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I have no doubt virtual reality is going to have a huge impact. We're just beginning to recognize its potential. But as with all new technology, there will be unintended repercussions, the greatest of which will be further estrangement from nature. Studies show that because people evolved out of nature, we need that connection with the natural world for mental and physical well-being.
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It's not hard for me to foresee a very near future when movie directors would have their total cast made up of lifelike digital actors and actresses who would not only act how they were scripted to, but also not get a penny for their work.
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Virtual reality has been around for decades in various iterations but this is the first time it feels real enough to make a grown woman grimace with a memory long lost but alive again. Cardboard is so easy to figure out that its uses extend far past the daily pastiche of just hopping to Ecuador for an afternoon or cruising down to Bonnaroo in a convertible.
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Virtual Reality (VR) and Augmented Reality (AR) are hot buzzwords these days. Execs can now add the Oculus to their treasure trove of executive toys, right next to their now discarded Google Glass headset. Really luck people can get ahold of the Hololens and Meta headsets to get into those early stages of AR. But, what gives? What's the future really going to hold? Why does any of it matter?
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VR, or "virtual reality," is the new buzzword in technology and the travel industry may just be one of the first to bring this phenomenon into mainstream marketing. Who wouldn't want a "real life" experience in the Amazon before committing to a $10K-plus investment?
Virtual reality, smart homes and digital assistants -- what was once science fiction from our favourite episodes of The Jetsons, is now well on its way to becoming science fact. We're only two weeks into 2016, and I predict that it's going to be a big year for technological innovation.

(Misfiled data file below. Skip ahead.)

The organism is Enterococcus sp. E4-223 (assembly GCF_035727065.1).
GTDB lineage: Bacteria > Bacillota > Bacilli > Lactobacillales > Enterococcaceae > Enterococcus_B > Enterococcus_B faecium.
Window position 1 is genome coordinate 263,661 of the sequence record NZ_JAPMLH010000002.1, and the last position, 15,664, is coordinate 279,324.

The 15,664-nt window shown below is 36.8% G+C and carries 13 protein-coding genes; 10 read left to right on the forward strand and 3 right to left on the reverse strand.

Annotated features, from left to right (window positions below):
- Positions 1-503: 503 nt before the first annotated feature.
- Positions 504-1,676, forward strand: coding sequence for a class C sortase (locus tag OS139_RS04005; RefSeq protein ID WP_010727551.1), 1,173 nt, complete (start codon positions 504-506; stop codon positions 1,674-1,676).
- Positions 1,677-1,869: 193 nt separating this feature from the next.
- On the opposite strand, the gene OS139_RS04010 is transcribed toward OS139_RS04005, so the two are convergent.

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Zerolight powers Audi's room-scale VR showroom experience, unveiled at CES 2016 Virtual Reality was assuredly at the forefront of this year's Consumer Electronics Show; it featured heavily in the medi...
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Can strapping on a headset that puts you in a mountain meadow induce you to visit that actual meadow on your next vacation? The travel industry thinks so, and last week's Globe article "Can virtual reality bring real tourists to B.C.?" practically yodels "YES!" in reply. I beg to disagree.
What does "learning" look like? It's still fair to say that the lecture format is core to many educational programs, but technology is advancing and creating opportunities for technology-enhanced and online learning to be more experiential, more flexible, and more engaging.
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This movie can make you sick, seriously.
TORONTO - For those of us who lack the robust physique and otherworldly agility necessary to play a part in a Cirque du Soleil show, there is now a way to join the cast of the company's newest product...
"It's ironic, then, that just as the Internet and TV have conspired to devastate the old business models of music and movies, they're also come together to create new business models to save them."
In the latest episode of our series on the latest and greatest technological advances across the globe, we learn all about how scientists can alter our perception. Virtual reality and associated technologies will change the way we communicate, the way we work, and the way we play.
It is becoming increasingly obvious that our connected computers will be more a "part of us" than ever before. Many are quick to dismiss wearable technology such as Google's Project Glass as a parlour trick and some are already calling those who use them "glassholes."
With a new generation of kids growing up with so much re-created virtually, what chance does cold, hard reality have? Pretty soon, any experience you want will actually come to you. What's coming is a blurring between what is digitally created, and what is real.
No longer will we have to settle for the environment that someone else has chosen for us. Instead, we can simply switch it up with a mere thought or swipe of a virtual keypad and have it become more suited to our tastes. As the technology becomes more prevalent, major questions begin to form for society about the impact this has.